Editor’s note: We’re excited to publish our first collaboration with the students of the Ukiah High School journalism program, who publish The Ukiahilite. This article was reported and written by a team of high school student journalists, with direction from their teacher Matt LaFever, and some edits and notes from the staff of The Mendocino Voice.
Though we stand by the first hand reporting in this work, please remember that it is the work of young people who are getting their first shot at journalism. In your comments be considerate and encouraging, and remember that they are learning.
UKIAH, 3/15/18 — Over 250 students at Ukiah High School joined their peers around America, yesterday, in a walk out to memorialize the students who died in the Marjory Stoneman Douglas High School Shooting in Parkland, Florida. Hundreds of young people walked out of their second period class at 10 AM, March 14, and stayed out for 17 minutes: one minute for each student who died at Parkland.
Despite size of the crowd, for seventeen minutes no one made a sound, maintaining complete silence. Indigo Funk, a student who attended, said, “The turnout was incredible, the entire tri [the central plaza at Ukiah High] was filled with people and everyone was silent.”
The walkout was part of a nationwide response to the shooting in Parkland. Wednesday’s walkout is just one of a few planned for the next couple months. A “March for Our Lives” in Washington D.C. and other cities is planned for Saturday, March 24, including Ukiah where it will be from 11a.m. to 1p.m. at Alex Thomas Plaza. Additionally, students plan to walkout at 10 a.m. once again on April 20 — this time for the entire day. The same group of Ukiah High students are already working on plans for April.
When the walkout was first being planned, organizers predicted that it would be much smaller in scale. Ukiah High has roughly 1600 students. “At first we only had 40 students that were interested. We never thought there were going to be more than those 40,” said Juan Gonzalez, one of the main organizers. It ended up being six times larger than that, with over 250 students and staff joining the vigil.
In the past few weeks Parkland students marched to the state house in Florida. In the wake of this activism, Florida lawmakers raised the age to purchase firearms from 18 to 21 and now require a three-day waiting period for long guns as well as hand guns. Now, youth are trying to spark change at the federal level. Students walked out in cities including New York City, Chicago, Atlanta, and Santa Monica, voicing their discontent over the Parkland incident through an array of methods. In Atlanta, students kneeled, while those in New York chanted at Columbus Circle, Lincoln Center, and Trump Towers. Thousands of Washington D.C. students marched to Capitol Hill shouting “Hey-hey, ho-ho, the N.R.A. has got to go!”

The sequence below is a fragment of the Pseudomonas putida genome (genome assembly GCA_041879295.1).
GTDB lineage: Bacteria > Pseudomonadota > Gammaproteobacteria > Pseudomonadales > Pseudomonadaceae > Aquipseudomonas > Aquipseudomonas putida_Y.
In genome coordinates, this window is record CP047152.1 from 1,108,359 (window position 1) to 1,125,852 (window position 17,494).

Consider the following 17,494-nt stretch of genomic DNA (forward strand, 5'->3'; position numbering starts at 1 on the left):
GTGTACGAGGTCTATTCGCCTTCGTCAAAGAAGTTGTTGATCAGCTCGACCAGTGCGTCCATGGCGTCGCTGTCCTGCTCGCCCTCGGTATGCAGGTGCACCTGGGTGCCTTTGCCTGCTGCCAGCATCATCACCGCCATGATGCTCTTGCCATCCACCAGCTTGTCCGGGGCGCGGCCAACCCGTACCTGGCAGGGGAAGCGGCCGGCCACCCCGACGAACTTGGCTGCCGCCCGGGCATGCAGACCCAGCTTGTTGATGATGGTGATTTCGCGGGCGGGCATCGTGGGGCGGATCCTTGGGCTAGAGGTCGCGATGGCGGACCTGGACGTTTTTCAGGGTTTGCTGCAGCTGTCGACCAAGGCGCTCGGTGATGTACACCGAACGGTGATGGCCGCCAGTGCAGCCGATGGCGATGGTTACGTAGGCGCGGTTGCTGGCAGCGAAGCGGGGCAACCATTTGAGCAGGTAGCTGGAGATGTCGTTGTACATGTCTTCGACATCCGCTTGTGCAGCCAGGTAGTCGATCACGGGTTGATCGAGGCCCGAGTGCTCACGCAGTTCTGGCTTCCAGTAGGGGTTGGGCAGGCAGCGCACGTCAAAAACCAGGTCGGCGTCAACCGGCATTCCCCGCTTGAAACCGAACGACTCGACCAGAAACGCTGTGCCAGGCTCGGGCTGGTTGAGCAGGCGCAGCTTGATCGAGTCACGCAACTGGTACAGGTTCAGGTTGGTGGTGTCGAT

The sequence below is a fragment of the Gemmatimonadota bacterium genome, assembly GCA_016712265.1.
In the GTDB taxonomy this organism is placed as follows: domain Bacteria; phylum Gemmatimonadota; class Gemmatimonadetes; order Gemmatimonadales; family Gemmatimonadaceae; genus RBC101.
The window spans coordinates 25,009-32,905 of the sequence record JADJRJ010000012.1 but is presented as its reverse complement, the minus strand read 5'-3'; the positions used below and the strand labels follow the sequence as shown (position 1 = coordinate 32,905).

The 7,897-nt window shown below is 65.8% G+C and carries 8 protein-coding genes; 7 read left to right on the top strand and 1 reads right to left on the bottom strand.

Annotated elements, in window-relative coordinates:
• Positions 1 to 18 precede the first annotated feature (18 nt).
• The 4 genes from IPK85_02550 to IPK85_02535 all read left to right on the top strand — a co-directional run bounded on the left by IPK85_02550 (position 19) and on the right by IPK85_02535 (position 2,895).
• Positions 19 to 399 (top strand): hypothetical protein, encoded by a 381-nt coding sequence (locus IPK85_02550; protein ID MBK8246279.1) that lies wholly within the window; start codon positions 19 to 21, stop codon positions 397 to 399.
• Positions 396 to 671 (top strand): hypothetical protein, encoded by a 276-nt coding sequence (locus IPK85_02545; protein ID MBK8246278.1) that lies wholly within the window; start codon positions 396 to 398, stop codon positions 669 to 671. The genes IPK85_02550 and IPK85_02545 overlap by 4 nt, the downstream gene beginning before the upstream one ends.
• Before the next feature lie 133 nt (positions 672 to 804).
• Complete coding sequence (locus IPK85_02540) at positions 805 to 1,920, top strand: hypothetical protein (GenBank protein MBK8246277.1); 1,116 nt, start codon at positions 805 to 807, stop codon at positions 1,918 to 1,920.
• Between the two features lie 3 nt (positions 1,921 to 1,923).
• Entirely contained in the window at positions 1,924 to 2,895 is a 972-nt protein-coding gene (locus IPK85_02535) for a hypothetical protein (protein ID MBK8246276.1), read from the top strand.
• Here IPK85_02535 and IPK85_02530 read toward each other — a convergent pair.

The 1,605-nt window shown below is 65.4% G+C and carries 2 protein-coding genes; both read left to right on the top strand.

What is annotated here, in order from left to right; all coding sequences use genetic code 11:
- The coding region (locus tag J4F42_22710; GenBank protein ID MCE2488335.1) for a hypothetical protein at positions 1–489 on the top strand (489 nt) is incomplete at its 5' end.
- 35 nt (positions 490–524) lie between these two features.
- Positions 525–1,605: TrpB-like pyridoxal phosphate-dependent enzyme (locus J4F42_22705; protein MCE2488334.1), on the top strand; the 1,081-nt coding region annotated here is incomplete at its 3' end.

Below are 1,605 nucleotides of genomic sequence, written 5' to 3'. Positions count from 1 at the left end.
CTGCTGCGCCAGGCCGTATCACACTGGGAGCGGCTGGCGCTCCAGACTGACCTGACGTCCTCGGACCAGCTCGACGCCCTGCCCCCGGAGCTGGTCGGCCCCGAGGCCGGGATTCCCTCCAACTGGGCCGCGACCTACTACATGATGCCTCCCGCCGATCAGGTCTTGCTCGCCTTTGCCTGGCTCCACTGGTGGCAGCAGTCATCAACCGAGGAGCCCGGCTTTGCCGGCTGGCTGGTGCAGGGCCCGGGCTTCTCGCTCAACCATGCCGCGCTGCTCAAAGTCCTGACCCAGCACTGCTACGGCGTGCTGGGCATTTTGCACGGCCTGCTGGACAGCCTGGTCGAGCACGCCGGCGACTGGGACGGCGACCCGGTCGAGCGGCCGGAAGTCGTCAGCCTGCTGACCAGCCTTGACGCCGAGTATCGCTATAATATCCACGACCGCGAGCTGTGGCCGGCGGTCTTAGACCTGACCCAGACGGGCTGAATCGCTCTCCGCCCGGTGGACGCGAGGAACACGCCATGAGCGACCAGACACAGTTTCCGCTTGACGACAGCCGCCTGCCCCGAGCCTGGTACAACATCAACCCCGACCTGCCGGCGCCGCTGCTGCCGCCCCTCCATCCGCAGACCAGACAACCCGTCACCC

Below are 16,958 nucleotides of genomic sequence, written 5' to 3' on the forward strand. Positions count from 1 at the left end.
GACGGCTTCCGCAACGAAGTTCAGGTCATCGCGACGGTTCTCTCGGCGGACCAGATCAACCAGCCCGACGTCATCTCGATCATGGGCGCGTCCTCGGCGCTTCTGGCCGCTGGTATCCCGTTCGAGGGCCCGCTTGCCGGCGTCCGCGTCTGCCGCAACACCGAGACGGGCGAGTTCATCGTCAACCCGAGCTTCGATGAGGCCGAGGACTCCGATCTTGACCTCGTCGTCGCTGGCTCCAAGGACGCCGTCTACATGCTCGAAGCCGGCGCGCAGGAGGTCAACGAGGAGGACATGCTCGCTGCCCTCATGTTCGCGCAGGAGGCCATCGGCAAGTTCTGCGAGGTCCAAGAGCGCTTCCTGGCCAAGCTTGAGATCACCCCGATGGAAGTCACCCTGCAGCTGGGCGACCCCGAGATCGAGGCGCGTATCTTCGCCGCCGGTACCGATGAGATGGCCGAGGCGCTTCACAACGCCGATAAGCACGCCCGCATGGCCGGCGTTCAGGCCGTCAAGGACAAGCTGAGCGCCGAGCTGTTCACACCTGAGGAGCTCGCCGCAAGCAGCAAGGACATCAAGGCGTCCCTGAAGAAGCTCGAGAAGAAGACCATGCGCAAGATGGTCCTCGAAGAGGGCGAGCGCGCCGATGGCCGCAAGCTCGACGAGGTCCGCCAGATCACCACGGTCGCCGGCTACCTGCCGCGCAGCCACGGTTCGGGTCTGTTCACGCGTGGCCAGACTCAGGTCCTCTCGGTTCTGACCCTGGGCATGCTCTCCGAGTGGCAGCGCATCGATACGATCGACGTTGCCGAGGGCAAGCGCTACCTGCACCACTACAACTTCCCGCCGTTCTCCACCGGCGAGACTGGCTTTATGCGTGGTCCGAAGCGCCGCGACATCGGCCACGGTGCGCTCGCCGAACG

On Tuesday, the Ukiah High was buzzing with word of the walkout — with students wondering what teacher’s reactions would be, whether they would be congratulated or disciplined for participating. English teacher Brad McClanahan said, “I told [the students] that if they all left I would go with them, but if some of them stayed behind I would stay with them because it’s my job to be a teacher in the classroom.” Some teachers gave students “cuts” (an unexcused absence) while others let their students go without consequence.
The walkout went off without any disturbance. When asked about the event’s impact, Funk said, “I thought the walkout was very powerful, I was very impressed that no one at all started messing around or horsing around.” McClanahan stated, “My whole second period class left.” A few teachers were visible in the crowd, standing with stoic faces. Most students looked the same, although some were seen with silent streams of tears.
When asked about the purpose behind the walkout, central participant Susy Correa said, “Our generation needs to be the catalyst for change, sure there have been protests and different rallies and we’re getting riled up, but every voice counts and even if you’re the only person standing, do it, stand in the crowd of sitting people.” Susy Correa was one of the seventeen students standing in the center of her peers, holding a sign with the name and age of a Parkland victim. Each sign was made by the hand that held it. Behind them were seventeen others holding black balloons. All the participants were unaffected by the sound of school bells ringing for class and break. The select seventeen stood motionless through the event and the event finished as it began: in complete and utter silence. But this time students were embracing one another.
By Karamia Putman and Jackson Judd, email@example.com